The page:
The oldest known fragment of continental crust on Earth is 4.4 billion years old, reports a study published online this week in Nature Geoscience. Although past studies infer such an age for Earth’s oldest minerals, the rigour of the isotopic techniques used, and thus the robustness of the age, had been vigorously debated.
John Valley and colleagues map the distribution of lead isotopes within a single grain of the mineral zircon, taken from the Jack Hills region of Western Australia. The age of the oldest Jack Hills zircon has previously been assessed using the uranium-lead radio-isotopic dating technique; according to these measurements, the zircon is 4.4 billion years old. Yet lead isotopes can move around inside the mineral, potentially leading to erroneously old estimates. However, the researchers show that although lead isotopes do move and cluster into small groups, this heterogeneity occurs on such a small scale that the radio-isotopic age measurements will not be affected. By confirming the antiquity of the grain, the results imply that continental crust began forming on Earth about 100 million years after the Earth was struck by a large impact that probably formed the Moon.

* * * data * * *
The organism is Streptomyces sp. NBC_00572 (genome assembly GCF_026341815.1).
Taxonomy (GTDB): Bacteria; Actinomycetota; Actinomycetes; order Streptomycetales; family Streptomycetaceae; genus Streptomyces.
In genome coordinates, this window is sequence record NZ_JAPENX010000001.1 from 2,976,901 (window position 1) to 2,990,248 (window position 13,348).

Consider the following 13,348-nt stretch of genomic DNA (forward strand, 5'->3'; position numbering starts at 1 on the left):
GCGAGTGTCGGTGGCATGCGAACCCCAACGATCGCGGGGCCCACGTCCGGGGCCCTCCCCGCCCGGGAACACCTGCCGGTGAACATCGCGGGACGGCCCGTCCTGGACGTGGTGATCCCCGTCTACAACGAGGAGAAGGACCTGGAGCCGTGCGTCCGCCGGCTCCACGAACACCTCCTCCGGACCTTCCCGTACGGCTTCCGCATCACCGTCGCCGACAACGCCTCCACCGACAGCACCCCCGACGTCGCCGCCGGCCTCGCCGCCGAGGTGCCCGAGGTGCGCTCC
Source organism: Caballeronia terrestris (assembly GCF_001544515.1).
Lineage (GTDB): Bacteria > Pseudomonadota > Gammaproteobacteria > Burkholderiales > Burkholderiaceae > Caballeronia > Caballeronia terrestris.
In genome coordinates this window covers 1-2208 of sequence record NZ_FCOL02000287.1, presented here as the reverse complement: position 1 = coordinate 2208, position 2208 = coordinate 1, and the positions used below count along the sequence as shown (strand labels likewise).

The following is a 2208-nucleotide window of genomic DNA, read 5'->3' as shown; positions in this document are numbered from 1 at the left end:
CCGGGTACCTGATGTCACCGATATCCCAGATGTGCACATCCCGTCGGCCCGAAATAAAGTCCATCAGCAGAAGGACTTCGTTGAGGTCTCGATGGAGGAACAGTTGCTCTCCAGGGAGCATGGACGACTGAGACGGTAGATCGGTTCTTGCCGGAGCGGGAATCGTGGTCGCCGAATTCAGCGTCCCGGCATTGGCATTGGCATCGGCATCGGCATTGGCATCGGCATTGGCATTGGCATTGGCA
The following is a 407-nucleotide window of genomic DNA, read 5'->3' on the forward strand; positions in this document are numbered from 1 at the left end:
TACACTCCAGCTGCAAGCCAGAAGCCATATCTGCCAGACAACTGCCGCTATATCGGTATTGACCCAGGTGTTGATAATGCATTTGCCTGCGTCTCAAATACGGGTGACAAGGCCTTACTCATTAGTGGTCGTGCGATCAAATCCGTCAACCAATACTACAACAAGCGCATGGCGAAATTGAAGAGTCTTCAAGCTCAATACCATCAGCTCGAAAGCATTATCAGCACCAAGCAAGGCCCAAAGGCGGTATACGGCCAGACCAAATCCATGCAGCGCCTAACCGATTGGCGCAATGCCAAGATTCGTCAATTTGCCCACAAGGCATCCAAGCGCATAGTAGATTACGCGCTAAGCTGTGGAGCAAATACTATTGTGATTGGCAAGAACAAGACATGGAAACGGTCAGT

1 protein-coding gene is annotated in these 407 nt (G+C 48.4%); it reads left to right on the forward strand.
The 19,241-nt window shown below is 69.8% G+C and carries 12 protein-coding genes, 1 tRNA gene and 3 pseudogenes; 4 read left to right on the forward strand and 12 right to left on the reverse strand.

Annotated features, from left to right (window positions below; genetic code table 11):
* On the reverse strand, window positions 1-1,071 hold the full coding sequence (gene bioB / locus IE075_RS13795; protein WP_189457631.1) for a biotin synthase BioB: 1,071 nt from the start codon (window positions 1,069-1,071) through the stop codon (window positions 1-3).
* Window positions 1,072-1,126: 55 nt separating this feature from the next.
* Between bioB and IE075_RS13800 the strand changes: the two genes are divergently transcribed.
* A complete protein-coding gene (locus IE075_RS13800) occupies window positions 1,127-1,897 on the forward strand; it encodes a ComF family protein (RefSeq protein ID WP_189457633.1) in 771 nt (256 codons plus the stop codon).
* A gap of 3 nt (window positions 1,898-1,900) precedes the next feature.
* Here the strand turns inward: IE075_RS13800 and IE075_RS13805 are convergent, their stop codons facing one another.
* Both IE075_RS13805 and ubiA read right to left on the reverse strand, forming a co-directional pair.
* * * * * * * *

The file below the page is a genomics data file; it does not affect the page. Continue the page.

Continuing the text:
In an accompanying News and Views article, Samuel Bowring writes: “The results show that single grains of ancient zircon can yield a rich history, the implications of which date back to the very earliest history of our planet.”
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